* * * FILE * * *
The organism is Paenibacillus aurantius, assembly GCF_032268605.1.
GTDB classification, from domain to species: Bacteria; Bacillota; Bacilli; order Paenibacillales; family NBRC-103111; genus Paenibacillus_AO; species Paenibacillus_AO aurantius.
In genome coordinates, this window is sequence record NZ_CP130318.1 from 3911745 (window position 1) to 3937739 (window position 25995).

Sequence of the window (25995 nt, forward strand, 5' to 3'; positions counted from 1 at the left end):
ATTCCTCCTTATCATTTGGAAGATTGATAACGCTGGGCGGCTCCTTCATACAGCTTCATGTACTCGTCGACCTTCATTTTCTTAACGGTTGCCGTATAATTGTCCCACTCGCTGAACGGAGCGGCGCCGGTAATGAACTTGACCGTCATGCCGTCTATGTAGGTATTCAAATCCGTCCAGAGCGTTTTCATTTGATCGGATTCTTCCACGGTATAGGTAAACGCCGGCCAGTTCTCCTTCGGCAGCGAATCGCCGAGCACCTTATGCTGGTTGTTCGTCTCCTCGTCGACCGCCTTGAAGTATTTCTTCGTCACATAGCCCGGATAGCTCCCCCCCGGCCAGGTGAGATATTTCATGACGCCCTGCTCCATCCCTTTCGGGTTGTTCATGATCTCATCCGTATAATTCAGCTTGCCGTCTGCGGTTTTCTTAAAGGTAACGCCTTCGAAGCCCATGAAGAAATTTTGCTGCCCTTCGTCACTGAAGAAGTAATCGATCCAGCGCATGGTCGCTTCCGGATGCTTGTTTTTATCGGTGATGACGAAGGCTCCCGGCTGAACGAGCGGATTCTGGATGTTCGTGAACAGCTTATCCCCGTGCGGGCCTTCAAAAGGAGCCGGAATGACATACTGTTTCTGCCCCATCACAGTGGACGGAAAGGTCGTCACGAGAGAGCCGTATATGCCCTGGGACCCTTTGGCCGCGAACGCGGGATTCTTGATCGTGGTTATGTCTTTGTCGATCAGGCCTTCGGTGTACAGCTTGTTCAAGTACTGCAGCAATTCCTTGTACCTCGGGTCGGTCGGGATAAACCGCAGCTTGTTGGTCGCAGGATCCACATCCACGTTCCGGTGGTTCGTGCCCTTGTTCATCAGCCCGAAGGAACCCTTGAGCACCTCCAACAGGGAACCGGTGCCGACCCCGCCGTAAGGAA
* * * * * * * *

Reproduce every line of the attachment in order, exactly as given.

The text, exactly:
The organism is Paenibacillus aurantius, assembly GCF_032268605.1.
GTDB classification, from domain to species: Bacteria; Bacillota; Bacilli; order Paenibacillales; family NBRC-103111; genus Paenibacillus_AO; species Paenibacillus_AO aurantius.
In genome coordinates, this window is sequence record NZ_CP130318.1 from 3911745 (window position 1) to 3937739 (window position 25995).

Sequence of the window (25995 nt, forward strand, 5' to 3'; positions counted from 1 at the left end):
ATTCCTCCTTATCATTTGGAAGATTGATAACGCTGGGCGGCTCCTTCATACAGCTTCATGTACTCGTCGACCTTCATTTTCTTAACGGTTGCCGTATAATTGTCCCACTCGCTGAACGGAGCGGCGCCGGTAATGAACTTGACCGTCATGCCGTCTATGTAGGTATTCAAATCCGTCCAGAGCGTTTTCATTTGATCGGATTCTTCCACGGTATAGGTAAACGCCGGCCAGTTCTCCTTCGGCAGCGAATCGCCGAGCACCTTATGCTGGTTGTTCGTCTCCTCGTCGACCGCCTTGAAGTATTTCTTCGTCACATAGCCCGGATAGCTCCCCCCCGGCCAGGTGAGATATTTCATGACGCCCTGCTCCATCCCTTTCGGGTTGTTCATGATCTCATCCGTATAATTCAGCTTGCCGTCTGCGGTTTTCTTAAAGGTAACGCCTTCGAAGCCCATGAAGAAATTTTGCTGCCCTTCGTCACTGAAGAAGTAATCGATCCAGCGCATGGTCGCTTCCGGATGCTTGTTTTTATCGGTGATGACGAAGGCTCCCGGCTGAACGAGCGGATTCTGGATGTTCGTGAACAGCTTATCCCCGTGCGGGCCTTCAAAAGGAGCCGGAATGACATACTGTTTCTGCCCCATCACAGTGGACGGAAAGGTCGTCACGAGAGAGCCGTATATGCCCTGGGACCCTTTGGCCGCGAACGCGGGATTCTTGATCGTGGTTATGTCTTTGTCGATCAGGCCTTCGGTGTACAGCTTGTTCAAGTACTGCAGCAATTCCTTGTACCTCGGGTCGGTCGGGATAAACCGCAGCTTGTTGGTCGCAGGATCCACATCCACGTTCCGGTGGTTCGTGCCCTTGTTCATCAGCCCGAAGGAACCCTTGAGCACCTCCAACAGGGAACCGGTGCCGACCCCGCCGTAAGGAA